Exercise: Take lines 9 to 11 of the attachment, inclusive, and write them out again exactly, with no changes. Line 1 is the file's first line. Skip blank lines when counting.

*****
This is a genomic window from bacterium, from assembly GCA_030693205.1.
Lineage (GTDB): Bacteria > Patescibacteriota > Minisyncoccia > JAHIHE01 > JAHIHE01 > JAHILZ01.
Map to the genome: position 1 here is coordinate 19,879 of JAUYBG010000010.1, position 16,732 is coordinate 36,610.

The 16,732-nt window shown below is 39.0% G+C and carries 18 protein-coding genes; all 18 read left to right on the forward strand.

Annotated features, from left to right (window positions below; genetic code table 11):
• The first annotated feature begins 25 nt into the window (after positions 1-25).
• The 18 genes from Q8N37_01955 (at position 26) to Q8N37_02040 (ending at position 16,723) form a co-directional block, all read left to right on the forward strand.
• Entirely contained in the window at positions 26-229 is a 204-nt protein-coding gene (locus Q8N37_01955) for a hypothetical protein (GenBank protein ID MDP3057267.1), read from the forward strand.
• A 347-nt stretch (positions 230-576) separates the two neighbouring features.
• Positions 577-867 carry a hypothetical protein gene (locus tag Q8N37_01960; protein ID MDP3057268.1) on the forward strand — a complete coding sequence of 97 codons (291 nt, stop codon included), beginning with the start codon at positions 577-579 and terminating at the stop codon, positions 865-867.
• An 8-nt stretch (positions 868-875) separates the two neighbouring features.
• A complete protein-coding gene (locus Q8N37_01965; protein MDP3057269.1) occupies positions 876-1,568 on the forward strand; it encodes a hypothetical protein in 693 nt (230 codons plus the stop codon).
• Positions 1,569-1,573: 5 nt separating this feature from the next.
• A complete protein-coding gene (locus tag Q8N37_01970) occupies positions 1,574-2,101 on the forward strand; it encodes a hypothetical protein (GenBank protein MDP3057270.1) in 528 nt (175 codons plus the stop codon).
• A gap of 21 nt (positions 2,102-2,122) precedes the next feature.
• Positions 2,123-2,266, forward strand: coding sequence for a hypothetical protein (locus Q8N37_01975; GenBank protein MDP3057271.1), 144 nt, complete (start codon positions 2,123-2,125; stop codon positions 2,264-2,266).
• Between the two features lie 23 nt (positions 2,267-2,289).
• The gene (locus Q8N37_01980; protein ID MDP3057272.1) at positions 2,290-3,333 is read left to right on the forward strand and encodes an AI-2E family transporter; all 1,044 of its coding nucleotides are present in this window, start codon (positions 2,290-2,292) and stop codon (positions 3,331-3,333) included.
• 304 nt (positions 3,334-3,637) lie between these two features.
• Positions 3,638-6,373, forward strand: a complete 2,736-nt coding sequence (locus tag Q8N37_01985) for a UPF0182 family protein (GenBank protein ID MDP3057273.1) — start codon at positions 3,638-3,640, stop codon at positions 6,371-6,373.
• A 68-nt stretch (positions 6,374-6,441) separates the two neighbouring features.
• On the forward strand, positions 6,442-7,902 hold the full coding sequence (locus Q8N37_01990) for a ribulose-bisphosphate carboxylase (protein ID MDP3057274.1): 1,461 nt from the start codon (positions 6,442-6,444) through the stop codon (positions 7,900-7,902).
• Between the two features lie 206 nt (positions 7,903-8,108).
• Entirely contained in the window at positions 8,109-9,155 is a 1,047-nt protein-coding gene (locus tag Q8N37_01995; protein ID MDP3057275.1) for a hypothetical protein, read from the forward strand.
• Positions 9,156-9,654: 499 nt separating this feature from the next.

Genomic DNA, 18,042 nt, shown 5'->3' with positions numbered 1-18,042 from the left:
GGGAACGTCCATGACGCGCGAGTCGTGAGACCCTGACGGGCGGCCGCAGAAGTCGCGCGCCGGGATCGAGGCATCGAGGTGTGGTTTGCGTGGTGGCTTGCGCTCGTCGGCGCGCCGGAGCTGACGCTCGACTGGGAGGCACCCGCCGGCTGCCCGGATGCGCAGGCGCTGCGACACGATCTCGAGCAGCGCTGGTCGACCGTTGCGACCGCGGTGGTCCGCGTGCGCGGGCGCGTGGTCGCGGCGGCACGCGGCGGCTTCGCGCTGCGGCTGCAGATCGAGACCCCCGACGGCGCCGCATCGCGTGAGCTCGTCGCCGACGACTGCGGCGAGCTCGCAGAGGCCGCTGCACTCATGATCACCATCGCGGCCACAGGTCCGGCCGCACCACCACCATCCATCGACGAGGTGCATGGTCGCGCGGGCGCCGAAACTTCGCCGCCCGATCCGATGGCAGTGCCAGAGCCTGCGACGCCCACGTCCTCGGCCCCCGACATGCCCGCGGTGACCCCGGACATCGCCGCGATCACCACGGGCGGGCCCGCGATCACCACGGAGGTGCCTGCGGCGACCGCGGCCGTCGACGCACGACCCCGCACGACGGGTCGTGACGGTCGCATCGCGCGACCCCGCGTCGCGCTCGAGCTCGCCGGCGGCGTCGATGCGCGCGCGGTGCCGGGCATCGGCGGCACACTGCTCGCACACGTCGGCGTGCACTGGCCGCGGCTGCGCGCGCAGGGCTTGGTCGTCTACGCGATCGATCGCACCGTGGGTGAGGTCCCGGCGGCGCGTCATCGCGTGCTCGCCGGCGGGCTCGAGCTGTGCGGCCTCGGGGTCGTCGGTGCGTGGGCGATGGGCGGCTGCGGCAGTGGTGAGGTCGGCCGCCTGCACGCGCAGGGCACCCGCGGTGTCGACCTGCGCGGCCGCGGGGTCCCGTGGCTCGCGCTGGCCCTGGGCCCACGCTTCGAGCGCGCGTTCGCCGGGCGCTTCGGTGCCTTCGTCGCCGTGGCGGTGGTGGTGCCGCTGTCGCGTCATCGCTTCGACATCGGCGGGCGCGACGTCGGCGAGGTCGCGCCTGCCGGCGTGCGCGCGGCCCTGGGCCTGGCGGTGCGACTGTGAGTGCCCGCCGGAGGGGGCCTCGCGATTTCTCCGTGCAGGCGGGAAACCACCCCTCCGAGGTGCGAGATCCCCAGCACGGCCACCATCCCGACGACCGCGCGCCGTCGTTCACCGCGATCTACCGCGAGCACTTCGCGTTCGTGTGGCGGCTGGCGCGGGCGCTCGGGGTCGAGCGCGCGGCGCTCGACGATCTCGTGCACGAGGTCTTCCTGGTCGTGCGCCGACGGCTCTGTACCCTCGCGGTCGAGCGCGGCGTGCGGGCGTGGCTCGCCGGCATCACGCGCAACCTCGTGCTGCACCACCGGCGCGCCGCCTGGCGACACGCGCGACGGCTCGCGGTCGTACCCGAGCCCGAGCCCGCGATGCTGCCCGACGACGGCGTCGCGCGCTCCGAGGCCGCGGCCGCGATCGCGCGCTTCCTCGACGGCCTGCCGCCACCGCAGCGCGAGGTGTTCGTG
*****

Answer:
• A 347-nt stretch (positions 230-576) separates the two neighbouring features.
• Positions 577-867 carry a hypothetical protein gene (locus tag Q8N37_01960; protein ID MDP3057268.1) on the forward strand — a complete coding sequence of 97 codons (291 nt, stop codon included), beginning with the start codon at positions 577-579 and terminating at the stop codon, positions 865-867.
• An 8-nt stretch (positions 868-875) separates the two neighbouring features.